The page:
IS AMERICA STILL EXCEPTIONAL? FOREIGN POLICY OVER THE NEXT FOUR YEARS. 12/10, 8:00-9:00pm, Washington, DC. Sponsor: Elliot School, GWU. Speakers: Henry Nau, professor of political science and international affairs at GWU debates Daniel Deudney, professor of political science at Johns Hopkins University; James Goldgeier, dean of the School of International Studies at American University.

GLOBAL TRENDS 2030: US LEADERSHIP IN A POST-WESTERN WORLD. 12/10-11, Washington, DC. Sponsor: Atlantic Council. Speakers: Mathew J. Burrows, Counselor, US National Intelligence Council; James Cartwright, Harold Brown Chair in Defense Policy Studies, CSIS; Jared Cohen, Director, Google Ideas; Mariette diChristina, Editor-in-Chief, Scientific American; Thomas Enders, CEO, EADS NV; Diana Farrell, Director, McKinsey Center for Government, McKinsey & Co.; Stephen J. Hadley, Principal, Rice Hadley Gates LLC; Chuck Hagel, Chairman, Atlantic Council; David Ignatius, Associate Editor, Washington Post; James L. Jones, former National Security Advisor to President Barack Obama; George Lund,Chairman, Torch Hill Investment Group; Brent Scowcroft, former National Security Advisor to Presidents Gerald Ford and George H.W. Bush; James Steinberg, Dean, Maxwell School of Citizenship and Public Affairs, Syracuse University; Philip Stephens, Associate Editor, Financial Times.

Friday, December 7, 2012

Prime Minister of Japan's Schedule Nov 19-25

November 19, 2012 (MON)
* ASEAN-related Summit Meetings and Others (Second Day)

Japan-ASEAN Summit in Cambodia Prime Minister’s office, Phnom Penh

ASEAN+3 Summit
ASEAN+3 Summit Luncheon
Conversation with President Lee Myuung-bak of South Korea
Meeting with King Bolkiah of Brunei
Meeting with President Thein Sein of Myanmar
Meeting with Prime Minister Gillard of Australia
Conversation with Japanese media in Hotel Intercontinental Phnom Penh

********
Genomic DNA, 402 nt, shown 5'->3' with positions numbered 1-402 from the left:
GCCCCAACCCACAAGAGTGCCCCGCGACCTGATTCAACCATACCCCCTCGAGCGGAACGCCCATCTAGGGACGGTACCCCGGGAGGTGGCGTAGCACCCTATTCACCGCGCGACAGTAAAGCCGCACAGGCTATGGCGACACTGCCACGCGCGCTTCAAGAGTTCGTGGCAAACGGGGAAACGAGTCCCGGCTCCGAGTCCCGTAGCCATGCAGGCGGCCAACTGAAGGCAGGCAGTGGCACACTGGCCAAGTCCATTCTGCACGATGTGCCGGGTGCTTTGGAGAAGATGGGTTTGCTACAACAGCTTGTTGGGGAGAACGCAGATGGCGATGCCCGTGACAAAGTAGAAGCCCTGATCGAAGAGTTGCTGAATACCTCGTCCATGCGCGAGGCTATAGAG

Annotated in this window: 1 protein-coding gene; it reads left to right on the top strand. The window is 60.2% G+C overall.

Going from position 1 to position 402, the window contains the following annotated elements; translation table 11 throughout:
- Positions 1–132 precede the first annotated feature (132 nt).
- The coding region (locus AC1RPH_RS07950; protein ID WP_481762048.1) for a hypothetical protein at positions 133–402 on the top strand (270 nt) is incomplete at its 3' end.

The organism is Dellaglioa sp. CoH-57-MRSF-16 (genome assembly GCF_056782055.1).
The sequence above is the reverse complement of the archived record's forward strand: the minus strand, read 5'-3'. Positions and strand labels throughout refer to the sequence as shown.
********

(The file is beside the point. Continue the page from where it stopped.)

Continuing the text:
Dinner Hosted by Mr. and Mrs. Hun Sen at DICE Center
Stay in Hotel Intercontinental Phnom Penh

November 20, 2012 (TUE)
* ASEAN-related Summit Meetings and Others (Third Day)

Japan-ASEAN Global Dialogue at Prime Minister’s Office in Phnom Penh
Meeting with President Obama of the United States
Press Interview
Meeting with Prime Minister Singh of India

East Asia Summit Luncheon
East Asia Summit Plenary Session
Leave Phnom Penh International Airport

November 21, 2012 (WED)

12:00 Arrive at Haneda Airport
12:31 Residence
10:47 Office
10:49 Meeting with supporters from Prime Minister’s precinct in Chiba
11:34 Imperial Palace: Report of return
11:52 NHK Hall

12:01 National Convention of Town and Village Mayors
12:44 Office
12:52 Mr. Fujimura, Chief Cabinet Secretary
01:14 DPJ Headquarters
01:15 Meeting with Mr. Yukio Hatoyama, former Prime Minister; Mr. Koshiishi, DPJ Secretary General, also attends
01:34 Press interview
01:42 Office
02:07 Ceremony to Present the Prime Minister's Commendations for Contributors to Child and Youth Education and Child-rearing Initiatives
02:21 Mr. Okada, Deputy Prime Minister; and Mr. Hideki Kato, Director General of the Government Revitalization Unit
03:00 Courtesy Call from the First Deputy Prime Minister of the Russian Federation, Mr. Shuvalov Igor Ivanovich
03:28 DPJ Headquarters
03:29 Meeting with DPJ Operation Executives including Mr. Koshiishi
05:05 Meeting ends
05:28 Tokyo Hall; a party to celebrate the 35th anniversary of Labor and Social Security Attorney Diet members caucus
05:52 Office
06:25 Mr. Toshimi Kitazawa, Former Defense Minister
06:52 Residence

November 22, 2012 (THU)

09:47 Office
10:02 Ministerial meeting
10:15 Receives a Request from the Association for the Promotion of the Expansion and Improvement of Naha Airport